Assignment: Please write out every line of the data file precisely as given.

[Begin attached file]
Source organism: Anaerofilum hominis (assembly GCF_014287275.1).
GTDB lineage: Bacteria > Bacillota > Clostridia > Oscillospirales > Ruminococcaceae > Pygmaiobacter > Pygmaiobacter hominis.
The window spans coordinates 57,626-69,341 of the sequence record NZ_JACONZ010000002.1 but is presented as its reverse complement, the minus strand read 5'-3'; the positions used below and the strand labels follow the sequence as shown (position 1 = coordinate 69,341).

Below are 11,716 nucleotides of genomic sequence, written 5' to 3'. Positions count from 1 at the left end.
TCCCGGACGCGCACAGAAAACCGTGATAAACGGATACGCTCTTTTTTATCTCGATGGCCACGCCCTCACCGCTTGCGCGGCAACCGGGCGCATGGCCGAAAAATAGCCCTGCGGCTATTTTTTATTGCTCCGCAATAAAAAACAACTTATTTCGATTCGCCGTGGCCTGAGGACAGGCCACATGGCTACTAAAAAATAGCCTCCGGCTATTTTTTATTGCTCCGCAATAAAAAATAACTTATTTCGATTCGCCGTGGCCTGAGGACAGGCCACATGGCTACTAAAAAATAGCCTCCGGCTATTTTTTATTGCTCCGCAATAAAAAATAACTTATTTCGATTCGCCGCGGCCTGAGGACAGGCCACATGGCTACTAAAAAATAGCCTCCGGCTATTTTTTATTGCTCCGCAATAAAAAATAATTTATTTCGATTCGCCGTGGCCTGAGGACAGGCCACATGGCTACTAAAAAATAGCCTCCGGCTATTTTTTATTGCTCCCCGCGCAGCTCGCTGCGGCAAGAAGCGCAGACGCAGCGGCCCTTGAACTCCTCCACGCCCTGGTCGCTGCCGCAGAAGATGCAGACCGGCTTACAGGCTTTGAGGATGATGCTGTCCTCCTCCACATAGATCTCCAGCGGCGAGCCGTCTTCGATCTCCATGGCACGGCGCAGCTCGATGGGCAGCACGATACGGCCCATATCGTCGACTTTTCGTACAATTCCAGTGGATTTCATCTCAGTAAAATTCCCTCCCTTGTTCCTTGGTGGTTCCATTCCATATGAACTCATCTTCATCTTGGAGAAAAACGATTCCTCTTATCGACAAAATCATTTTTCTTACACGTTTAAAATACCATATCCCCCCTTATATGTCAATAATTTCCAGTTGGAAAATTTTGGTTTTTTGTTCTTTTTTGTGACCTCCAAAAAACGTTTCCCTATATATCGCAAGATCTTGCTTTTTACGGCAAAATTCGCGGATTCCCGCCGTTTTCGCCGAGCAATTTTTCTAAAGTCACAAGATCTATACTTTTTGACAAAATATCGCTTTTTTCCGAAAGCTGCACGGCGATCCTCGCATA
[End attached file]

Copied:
Source organism: Anaerofilum hominis (assembly GCF_014287275.1).
GTDB lineage: Bacteria > Bacillota > Clostridia > Oscillospirales > Ruminococcaceae > Pygmaiobacter > Pygmaiobacter hominis.
The window spans coordinates 57,626-69,341 of the sequence record NZ_JACONZ010000002.1 but is presented as its reverse complement, the minus strand read 5'-3'; the positions used below and the strand labels follow the sequence as shown (position 1 = coordinate 69,341).

Below are 11,716 nucleotides of genomic sequence, written 5' to 3'. Positions count from 1 at the left end.
TCCCGGACGCGCACAGAAAACCGTGATAAACGGATACGCTCTTTTTTATCTCGATGGCCACGCCCTCACCGCTTGCGCGGCAACCGGGCGCATGGCCGAAAAATAGCCCTGCGGCTATTTTTTATTGCTCCGCAATAAAAAACAACTTATTTCGATTCGCCGTGGCCTGAGGACAGGCCACATGGCTACTAAAAAATAGCCTCCGGCTATTTTTTATTGCTCCGCAATAAAAAATAACTTATTTCGATTCGCCGTGGCCTGAGGACAGGCCACATGGCTACTAAAAAATAGCCTCCGGCTATTTTTTATTGCTCCGCAATAAAAAATAACTTATTTCGATTCGCCGCGGCCTGAGGACAGGCCACATGGCTACTAAAAAATAGCCTCCGGCTATTTTTTATTGCTCCGCAATAAAAAATAATTTATTTCGATTCGCCGTGGCCTGAGGACAGGCCACATGGCTACTAAAAAATAGCCTCCGGCTATTTTTTATTGCTCCCCGCGCAGCTCGCTGCGGCAAGAAGCGCAGACGCAGCGGCCCTTGAACTCCTCCACGCCCTGGTCGCTGCCGCAGAAGATGCAGACCGGCTTACAGGCTTTGAGGATGATGCTGTCCTCCTCCACATAGATCTCCAGCGGCGAGCCGTCTTCGATCTCCATGGCACGGCGCAGCTCGATGGGCAGCACGATACGGCCCATATCGTCGACTTTTCGTACAATTCCAGTGGATTTCATCTCAGTAAAATTCCCTCCCTTGTTCCTTGGTGGTTCCATTCCATATGAACTCATCTTCATCTTGGAGAAAAACGATTCCTCTTATCGACAAAATCATTTTTCTTACACGTTTAAAATACCATATCCCCCCTTATATGTCAATAATTTCCAGTTGGAAAATTTTGGTTTTTTGTTCTTTTTTGTGACCTCCAAAAAACGTTTCCCTATATATCGCAAGATCTTGCTTTTTACGGCAAAATTCGCGGATTCCCGCCGTTTTCGCCGAGCAATTTTTCTAAAGTCACAAGATCTATACTTTTTGACAAAATATCGCTTTTTTCCGAAAGCTGCACGGCGATCCTCGCATA